Molecular Origin of K13 Revisited
Seminar Room 1, Newton Institute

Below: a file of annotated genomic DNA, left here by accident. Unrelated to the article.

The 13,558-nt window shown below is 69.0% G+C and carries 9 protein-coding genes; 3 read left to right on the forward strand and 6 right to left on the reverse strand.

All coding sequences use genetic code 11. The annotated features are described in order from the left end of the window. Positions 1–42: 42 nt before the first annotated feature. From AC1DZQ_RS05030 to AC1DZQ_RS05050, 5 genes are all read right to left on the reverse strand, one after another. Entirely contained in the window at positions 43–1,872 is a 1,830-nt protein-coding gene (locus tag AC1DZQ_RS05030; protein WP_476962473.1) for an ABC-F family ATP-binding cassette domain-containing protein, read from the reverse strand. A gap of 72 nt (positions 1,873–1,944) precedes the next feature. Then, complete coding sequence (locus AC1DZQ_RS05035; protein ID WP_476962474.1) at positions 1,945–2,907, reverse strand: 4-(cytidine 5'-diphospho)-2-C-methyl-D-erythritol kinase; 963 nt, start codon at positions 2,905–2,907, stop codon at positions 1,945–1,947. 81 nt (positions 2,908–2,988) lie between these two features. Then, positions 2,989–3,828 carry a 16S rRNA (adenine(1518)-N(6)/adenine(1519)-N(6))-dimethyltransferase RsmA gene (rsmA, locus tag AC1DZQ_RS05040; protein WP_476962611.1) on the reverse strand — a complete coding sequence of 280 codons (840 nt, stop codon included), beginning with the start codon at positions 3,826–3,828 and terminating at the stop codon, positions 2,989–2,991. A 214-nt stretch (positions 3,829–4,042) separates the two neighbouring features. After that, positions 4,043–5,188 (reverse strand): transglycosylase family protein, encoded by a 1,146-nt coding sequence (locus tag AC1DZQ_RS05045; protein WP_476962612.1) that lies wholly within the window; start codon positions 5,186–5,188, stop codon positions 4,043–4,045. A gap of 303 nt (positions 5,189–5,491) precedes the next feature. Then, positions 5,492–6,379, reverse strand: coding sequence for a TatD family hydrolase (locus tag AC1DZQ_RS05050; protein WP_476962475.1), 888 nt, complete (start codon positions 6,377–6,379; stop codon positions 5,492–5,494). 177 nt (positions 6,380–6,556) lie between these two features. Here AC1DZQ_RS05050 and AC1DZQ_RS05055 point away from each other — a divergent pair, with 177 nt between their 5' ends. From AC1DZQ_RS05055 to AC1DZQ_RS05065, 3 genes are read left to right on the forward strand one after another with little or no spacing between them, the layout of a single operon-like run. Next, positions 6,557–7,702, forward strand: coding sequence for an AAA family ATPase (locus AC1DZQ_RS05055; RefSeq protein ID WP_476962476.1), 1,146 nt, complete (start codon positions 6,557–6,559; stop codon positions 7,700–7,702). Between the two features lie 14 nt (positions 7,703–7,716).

AbstractExpanding a distortion free energy in terms of spatial gradients of density is a standard approach to construct an elastic theory of condensed matter. When applied to nematic liquid crystals, this so-called gradient expansion leads to the celebrated Frank theory that serves as the sound basis on which to analyze the response of nematic liquid crystals to electric fields and boundary constraints. The success of the theory has been thoroughly proven except the anomalous surface contribution associated with K13 (splay-bend elasticity). The K13 term involves a gradient of the nematic director normal to the boundary, and hence the straightforward minimization of free energy under a given boundary condition becomes mathematically ill-posed, running into various unphysical behaviors. More than a decade ago, I showed (at least I think I showed) that K13 is an artifact of gradient expansion as applied to a nonlocal interaction free energy by way of the density functional theory. When consistently done, the gradient expansion always results in K13=0 eliminating all the lingering problems that K13 has created. The purpose of this talk is to revisit this issue. Close look at the K13 issue at the molecular level not only solves its own problem but also gives us a chance to shed new light on such fundamental structural characteristics of liquid crystals as chirality, flexoelectricity, and more.
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